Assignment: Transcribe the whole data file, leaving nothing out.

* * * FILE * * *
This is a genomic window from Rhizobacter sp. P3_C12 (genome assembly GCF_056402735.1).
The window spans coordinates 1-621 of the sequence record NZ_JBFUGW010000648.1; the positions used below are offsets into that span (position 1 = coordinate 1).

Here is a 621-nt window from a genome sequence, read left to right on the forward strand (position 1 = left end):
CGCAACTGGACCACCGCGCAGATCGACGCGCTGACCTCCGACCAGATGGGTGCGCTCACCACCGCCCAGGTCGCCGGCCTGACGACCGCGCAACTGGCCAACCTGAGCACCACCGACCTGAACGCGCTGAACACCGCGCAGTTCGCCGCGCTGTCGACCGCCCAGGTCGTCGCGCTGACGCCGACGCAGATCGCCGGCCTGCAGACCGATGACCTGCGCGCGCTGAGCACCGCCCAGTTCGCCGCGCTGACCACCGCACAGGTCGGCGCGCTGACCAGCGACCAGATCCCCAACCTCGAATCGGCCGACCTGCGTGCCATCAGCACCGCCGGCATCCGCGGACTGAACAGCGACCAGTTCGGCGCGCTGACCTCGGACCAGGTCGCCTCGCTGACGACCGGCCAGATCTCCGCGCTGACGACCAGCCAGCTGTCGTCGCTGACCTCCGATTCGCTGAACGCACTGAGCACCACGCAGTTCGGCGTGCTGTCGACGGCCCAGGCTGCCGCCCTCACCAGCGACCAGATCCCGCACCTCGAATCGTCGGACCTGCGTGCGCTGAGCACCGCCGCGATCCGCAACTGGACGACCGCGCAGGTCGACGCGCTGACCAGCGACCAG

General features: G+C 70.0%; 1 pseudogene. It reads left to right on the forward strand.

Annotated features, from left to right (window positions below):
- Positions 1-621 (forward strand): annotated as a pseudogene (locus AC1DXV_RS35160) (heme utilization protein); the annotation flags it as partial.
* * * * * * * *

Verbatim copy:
This is a genomic window from Rhizobacter sp. P3_C12 (genome assembly GCF_056402735.1).
The window spans coordinates 1-621 of the sequence record NZ_JBFUGW010000648.1; the positions used below are offsets into that span (position 1 = coordinate 1).

Here is a 621-nt window from a genome sequence, read left to right on the forward strand (position 1 = left end):
CGCAACTGGACCACCGCGCAGATCGACGCGCTGACCTCCGACCAGATGGGTGCGCTCACCACCGCCCAGGTCGCCGGCCTGACGACCGCGCAACTGGCCAACCTGAGCACCACCGACCTGAACGCGCTGAACACCGCGCAGTTCGCCGCGCTGTCGACCGCCCAGGTCGTCGCGCTGACGCCGACGCAGATCGCCGGCCTGCAGACCGATGACCTGCGCGCGCTGAGCACCGCCCAGTTCGCCGCGCTGACCACCGCACAGGTCGGCGCGCTGACCAGCGACCAGATCCCCAACCTCGAATCGGCCGACCTGCGTGCCATCAGCACCGCCGGCATCCGCGGACTGAACAGCGACCAGTTCGGCGCGCTGACCTCGGACCAGGTCGCCTCGCTGACGACCGGCCAGATCTCCGCGCTGACGACCAGCCAGCTGTCGTCGCTGACCTCCGATTCGCTGAACGCACTGAGCACCACGCAGTTCGGCGTGCTGTCGACGGCCCAGGCTGCCGCCCTCACCAGCGACCAGATCCCGCACCTCGAATCGTCGGACCTGCGTGCGCTGAGCACCGCCGCGATCCGCAACTGGACGACCGCGCAGGTCGACGCGCTGACCAGCGACCAG

General features: G+C 70.0%; 1 pseudogene. It reads left to right on the forward strand.

Annotated features, from left to right (window positions below):
- Positions 1-621 (forward strand): annotated as a pseudogene (locus AC1DXV_RS35160) (heme utilization protein); the annotation flags it as partial.